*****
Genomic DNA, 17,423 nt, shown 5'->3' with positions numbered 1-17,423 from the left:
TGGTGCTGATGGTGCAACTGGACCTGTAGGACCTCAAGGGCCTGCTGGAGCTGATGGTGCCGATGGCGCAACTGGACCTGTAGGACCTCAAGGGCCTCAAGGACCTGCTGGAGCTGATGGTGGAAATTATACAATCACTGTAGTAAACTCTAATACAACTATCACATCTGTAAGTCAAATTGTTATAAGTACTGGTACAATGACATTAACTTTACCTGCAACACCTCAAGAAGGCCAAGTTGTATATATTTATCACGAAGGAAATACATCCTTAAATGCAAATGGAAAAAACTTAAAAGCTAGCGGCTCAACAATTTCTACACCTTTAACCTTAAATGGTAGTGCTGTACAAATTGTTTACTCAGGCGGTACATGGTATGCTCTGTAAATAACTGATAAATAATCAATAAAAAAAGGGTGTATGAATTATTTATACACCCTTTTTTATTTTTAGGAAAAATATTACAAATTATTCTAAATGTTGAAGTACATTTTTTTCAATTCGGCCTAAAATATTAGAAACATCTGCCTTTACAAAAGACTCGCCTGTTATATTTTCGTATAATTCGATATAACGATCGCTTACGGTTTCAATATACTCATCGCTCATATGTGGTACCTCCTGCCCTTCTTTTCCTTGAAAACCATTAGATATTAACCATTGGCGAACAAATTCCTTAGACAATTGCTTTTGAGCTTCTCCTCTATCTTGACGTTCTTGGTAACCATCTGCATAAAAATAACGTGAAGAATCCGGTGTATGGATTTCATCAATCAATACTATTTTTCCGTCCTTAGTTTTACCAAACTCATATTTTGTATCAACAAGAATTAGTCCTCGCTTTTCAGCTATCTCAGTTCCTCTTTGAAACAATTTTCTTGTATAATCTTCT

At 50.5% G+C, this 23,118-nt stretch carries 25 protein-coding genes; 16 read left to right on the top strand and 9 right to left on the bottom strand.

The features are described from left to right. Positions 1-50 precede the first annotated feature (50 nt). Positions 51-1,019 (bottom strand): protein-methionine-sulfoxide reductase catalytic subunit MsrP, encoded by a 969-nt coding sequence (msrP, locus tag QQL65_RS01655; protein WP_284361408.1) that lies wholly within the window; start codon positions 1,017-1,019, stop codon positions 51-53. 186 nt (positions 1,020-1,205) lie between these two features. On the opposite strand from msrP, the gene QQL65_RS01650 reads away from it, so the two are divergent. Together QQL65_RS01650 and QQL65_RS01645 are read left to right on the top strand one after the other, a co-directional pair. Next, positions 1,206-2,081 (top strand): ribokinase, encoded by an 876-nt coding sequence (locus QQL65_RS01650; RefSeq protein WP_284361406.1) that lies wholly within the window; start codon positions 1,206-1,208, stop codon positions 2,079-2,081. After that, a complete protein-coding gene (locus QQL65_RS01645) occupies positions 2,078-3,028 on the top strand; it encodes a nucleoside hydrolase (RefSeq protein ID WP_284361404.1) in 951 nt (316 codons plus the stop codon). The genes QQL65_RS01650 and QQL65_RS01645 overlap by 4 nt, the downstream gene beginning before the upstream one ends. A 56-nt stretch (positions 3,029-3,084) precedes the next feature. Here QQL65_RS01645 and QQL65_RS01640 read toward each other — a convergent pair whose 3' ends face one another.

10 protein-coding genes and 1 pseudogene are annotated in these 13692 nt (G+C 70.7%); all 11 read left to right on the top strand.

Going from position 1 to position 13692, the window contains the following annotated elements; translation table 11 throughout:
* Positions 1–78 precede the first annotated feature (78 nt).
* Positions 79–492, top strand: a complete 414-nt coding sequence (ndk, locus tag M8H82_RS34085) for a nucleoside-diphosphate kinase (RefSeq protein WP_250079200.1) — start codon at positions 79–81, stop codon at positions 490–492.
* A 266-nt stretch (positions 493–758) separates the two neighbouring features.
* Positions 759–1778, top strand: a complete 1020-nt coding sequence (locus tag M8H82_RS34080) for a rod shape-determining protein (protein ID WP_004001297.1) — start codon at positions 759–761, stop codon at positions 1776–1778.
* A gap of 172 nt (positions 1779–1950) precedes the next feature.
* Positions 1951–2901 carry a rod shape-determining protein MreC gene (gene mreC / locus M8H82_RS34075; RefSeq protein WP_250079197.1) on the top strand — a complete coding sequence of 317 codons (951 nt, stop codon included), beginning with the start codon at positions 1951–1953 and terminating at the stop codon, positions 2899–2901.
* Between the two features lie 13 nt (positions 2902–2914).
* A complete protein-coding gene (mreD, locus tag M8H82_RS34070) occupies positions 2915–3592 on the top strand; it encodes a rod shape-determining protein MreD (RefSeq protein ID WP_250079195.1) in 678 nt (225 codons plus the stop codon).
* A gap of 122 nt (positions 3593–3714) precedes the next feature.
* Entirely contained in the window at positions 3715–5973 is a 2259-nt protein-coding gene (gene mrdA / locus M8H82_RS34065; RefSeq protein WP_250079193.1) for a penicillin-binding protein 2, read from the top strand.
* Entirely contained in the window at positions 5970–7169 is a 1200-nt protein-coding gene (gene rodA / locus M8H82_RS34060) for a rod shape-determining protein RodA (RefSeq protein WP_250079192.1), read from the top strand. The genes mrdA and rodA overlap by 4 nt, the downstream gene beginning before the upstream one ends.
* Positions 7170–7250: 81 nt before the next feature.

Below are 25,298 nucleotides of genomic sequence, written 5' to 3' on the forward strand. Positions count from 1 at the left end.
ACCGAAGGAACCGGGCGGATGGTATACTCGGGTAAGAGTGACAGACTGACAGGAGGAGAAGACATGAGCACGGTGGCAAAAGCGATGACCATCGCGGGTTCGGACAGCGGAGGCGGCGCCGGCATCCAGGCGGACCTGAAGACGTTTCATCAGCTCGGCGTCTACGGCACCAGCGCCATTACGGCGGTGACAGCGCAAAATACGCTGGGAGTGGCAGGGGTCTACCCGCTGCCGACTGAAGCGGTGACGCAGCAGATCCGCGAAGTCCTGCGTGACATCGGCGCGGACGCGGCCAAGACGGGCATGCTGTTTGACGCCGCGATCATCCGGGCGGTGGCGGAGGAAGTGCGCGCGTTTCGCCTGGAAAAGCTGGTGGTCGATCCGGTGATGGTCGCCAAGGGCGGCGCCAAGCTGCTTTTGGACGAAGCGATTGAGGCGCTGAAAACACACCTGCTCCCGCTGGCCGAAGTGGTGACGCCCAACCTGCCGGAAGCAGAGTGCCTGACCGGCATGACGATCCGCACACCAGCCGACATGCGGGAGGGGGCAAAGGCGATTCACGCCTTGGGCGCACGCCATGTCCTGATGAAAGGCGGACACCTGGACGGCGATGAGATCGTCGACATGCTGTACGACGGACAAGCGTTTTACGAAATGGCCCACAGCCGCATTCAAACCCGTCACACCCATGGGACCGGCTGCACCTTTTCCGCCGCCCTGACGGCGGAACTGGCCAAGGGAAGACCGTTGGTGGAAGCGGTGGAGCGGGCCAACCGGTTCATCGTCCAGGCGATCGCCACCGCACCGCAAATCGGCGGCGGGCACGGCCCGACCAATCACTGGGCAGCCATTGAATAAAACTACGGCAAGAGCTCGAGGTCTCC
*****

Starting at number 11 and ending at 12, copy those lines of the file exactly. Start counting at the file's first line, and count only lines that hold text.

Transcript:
* A gap of 172 nt (positions 1779–1950) precedes the next feature.
* Positions 1951–2901 carry a rod shape-determining protein MreC gene (gene mreC / locus M8H82_RS34075; RefSeq protein WP_250079197.1) on the top strand — a complete coding sequence of 317 codons (951 nt, stop codon included), beginning with the start codon at positions 1951–1953 and terminating at the stop codon, positions 2899–2901.